The patient was referred Erastin for repeat attempt at endoscopic closure of the leak. An endoscopic suturing device was adjusted over the therapeutic endoscope and the needle was loaded outside the patient. The scope was advanced through an over-tube. The esophageal and gastric lumen were defined and the lower border of the defect was identified. This tissue was puctured with the needle to thread the suture. Once secure, the scope was rotated in order to approach the opposite border of the defect. The needle was reloaded and a second “bite” was taken inorder to complete
the stitch. Once both sides had been sutured, the defect borders were approximated by exerting significant tension on the sutures external to the endoscope. The suture was then cut and the end of the suture released with a tag attachement that secured it in place. Examination of the defect demonstrated closure. We then proceeded to place a covered metal esophageal stent, and this was sutured to the mucosa utilizing the suturing device. Stent migration is a common complication of intraluminal stents. Placing sutures is shown here to be a safe and effective strategy in the prevention of Ion Channel Ligand Library stent migration. Endoscopic suturing may also prove to be helpful in correcting transluminal defects. “
“During endoscopic submucosal dissection (ESD), bleeding is unavoidable and can be a major obstacle to successful resection.
The laser system would be able to perform precise tissue resection with simultaneous hemostasis.The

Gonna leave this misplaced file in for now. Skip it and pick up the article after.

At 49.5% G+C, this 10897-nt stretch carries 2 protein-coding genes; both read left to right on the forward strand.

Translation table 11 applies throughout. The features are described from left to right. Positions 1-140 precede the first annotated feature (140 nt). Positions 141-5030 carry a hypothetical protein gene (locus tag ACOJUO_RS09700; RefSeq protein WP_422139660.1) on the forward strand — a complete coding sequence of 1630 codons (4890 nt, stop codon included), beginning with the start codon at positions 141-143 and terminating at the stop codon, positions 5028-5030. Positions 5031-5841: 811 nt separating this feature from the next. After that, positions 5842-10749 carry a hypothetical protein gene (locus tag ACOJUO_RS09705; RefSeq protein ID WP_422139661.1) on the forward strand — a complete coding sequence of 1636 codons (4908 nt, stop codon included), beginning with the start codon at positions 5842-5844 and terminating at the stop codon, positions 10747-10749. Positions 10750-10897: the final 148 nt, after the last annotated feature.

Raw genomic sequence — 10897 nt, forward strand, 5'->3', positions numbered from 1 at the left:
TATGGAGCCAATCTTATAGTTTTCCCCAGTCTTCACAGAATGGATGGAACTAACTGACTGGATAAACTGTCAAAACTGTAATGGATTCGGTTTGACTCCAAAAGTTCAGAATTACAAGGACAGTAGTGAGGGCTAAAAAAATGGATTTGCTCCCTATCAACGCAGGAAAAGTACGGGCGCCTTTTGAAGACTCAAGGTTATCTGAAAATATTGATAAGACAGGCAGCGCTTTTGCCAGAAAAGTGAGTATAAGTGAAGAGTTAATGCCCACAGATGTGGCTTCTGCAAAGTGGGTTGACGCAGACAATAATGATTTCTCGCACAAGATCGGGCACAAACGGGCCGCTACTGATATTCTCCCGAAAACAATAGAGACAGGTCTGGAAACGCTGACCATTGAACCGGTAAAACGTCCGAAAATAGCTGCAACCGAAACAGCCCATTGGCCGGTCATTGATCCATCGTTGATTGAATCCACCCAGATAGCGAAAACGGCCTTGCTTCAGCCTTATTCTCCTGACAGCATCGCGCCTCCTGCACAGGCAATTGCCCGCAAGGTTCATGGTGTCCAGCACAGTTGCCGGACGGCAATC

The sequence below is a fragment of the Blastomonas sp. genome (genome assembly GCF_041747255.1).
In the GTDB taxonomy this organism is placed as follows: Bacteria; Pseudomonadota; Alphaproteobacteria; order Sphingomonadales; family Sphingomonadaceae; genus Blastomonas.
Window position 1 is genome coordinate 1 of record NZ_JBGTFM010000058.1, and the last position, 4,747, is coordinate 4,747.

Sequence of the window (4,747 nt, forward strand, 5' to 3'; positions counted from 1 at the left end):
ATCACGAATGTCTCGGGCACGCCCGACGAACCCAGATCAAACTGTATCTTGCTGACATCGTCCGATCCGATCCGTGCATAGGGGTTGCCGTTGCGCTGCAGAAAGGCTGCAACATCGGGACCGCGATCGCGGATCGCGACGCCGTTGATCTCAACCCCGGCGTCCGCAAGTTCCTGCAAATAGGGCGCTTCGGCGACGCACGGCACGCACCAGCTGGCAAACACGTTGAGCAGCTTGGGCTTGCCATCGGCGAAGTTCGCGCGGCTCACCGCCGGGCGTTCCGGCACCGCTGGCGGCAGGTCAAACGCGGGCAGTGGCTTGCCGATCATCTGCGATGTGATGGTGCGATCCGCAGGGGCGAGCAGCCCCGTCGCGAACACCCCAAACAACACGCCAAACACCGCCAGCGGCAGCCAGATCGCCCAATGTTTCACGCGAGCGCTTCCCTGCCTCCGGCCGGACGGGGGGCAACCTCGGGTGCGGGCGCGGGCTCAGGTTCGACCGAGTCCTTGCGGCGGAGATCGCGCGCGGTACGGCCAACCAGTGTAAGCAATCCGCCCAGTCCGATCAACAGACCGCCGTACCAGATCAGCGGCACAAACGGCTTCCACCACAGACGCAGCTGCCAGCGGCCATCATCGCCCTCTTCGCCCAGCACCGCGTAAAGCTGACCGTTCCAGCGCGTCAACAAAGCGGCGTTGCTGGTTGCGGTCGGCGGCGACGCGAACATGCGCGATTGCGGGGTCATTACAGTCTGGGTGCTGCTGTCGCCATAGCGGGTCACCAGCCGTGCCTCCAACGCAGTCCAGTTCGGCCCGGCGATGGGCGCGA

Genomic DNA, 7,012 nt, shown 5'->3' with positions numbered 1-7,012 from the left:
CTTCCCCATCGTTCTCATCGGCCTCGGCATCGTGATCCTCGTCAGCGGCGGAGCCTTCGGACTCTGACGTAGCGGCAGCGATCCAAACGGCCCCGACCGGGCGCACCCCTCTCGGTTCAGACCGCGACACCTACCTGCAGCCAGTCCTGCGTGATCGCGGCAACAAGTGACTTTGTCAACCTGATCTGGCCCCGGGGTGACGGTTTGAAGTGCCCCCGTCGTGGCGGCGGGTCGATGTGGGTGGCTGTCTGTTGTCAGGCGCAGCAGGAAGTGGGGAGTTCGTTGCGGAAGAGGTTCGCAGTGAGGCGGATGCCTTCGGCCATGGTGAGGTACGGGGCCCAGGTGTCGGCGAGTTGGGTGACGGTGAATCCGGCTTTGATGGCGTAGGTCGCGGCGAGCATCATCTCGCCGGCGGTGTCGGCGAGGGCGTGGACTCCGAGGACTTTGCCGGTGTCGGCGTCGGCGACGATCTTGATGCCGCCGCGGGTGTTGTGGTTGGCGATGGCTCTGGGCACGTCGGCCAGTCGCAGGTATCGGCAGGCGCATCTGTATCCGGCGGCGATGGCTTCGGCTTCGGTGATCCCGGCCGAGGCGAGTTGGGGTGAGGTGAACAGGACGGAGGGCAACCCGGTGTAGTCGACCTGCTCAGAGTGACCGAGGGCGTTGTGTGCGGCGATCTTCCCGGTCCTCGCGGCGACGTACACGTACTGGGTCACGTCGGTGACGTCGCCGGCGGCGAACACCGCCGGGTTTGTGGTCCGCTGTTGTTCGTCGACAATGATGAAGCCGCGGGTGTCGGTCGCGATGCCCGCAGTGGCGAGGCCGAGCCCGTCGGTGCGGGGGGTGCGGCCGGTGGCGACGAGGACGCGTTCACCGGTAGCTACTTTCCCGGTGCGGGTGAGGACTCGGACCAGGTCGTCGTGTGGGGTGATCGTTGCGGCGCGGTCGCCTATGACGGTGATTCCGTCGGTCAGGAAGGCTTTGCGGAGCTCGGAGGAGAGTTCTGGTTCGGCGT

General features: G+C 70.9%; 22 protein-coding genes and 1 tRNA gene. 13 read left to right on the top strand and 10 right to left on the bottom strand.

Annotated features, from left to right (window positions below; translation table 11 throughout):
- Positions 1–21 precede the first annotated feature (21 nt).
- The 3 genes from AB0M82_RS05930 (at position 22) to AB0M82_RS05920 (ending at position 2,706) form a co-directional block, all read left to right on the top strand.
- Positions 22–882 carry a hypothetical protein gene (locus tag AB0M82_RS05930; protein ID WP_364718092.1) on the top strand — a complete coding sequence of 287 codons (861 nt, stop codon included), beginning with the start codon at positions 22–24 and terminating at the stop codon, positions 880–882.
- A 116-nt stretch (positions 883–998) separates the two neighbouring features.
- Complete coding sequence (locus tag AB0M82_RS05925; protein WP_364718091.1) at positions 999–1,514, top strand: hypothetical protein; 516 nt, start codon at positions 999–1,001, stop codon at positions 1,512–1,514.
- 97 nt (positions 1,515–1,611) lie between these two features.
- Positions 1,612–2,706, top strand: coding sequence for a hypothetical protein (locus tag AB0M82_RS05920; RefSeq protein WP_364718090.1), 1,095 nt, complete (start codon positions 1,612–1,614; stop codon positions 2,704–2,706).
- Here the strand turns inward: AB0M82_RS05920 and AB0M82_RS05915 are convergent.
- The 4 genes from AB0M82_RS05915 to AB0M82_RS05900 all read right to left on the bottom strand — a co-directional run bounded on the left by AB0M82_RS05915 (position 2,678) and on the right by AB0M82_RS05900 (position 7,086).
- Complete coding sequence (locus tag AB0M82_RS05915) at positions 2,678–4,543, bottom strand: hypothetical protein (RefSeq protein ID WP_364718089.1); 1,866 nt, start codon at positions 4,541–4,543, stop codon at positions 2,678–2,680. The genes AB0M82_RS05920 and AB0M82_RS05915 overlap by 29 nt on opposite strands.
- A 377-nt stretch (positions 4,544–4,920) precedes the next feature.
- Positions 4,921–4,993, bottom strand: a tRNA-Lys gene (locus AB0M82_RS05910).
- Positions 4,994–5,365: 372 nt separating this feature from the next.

patient was 74-years old male. He was referred to our hospital for endoscopic resectipn of early gastric cancer. The lesion was 1.5 cm, 0-IIa, located at anterior wall of antrum. A laser system was used for all endoscopic procedures including marking, mucosal incision, submucosal dissection and hemostasis. Histone demethylase A flexible laser fiber, rather than electrosurgical endoknives, was inserted through the working channel of the endoscope. All procedures were completed without complications. The laser system is a safe and feasible method that minimizes immediate bleeding during ESD of gastric neoplasia. Our promising preliminary results warrant further clinical evaluation of this laser for therapeutic GI endoscopy. “
“Subepithelial tumors (SETs) are encountered in 1/200 upper endoscopies. They may represent neoplasms, most commonly GISTs. All GISTs are potentially malignant and, since risk stratification is dependent on size and mitotic rate, conventional evaluation of SETs includes endoscopic sampling via EUS guided FNA/core biopsy, “well” biopsies or removal of the overlying mucosa followed by deep tumor sampling. These conventional methods only provide sufficient tissue for definitive diagnosis in about 75% of cases and rarely if ever do they provide sufficient tissue for mitotic rate assessment. Therefore, NCCN and other guidelines recommend surgical resection of all SETs that are known or suspected GISTs ≥ 2 cm and lifelong endoscopic surveillance of those <2 cm.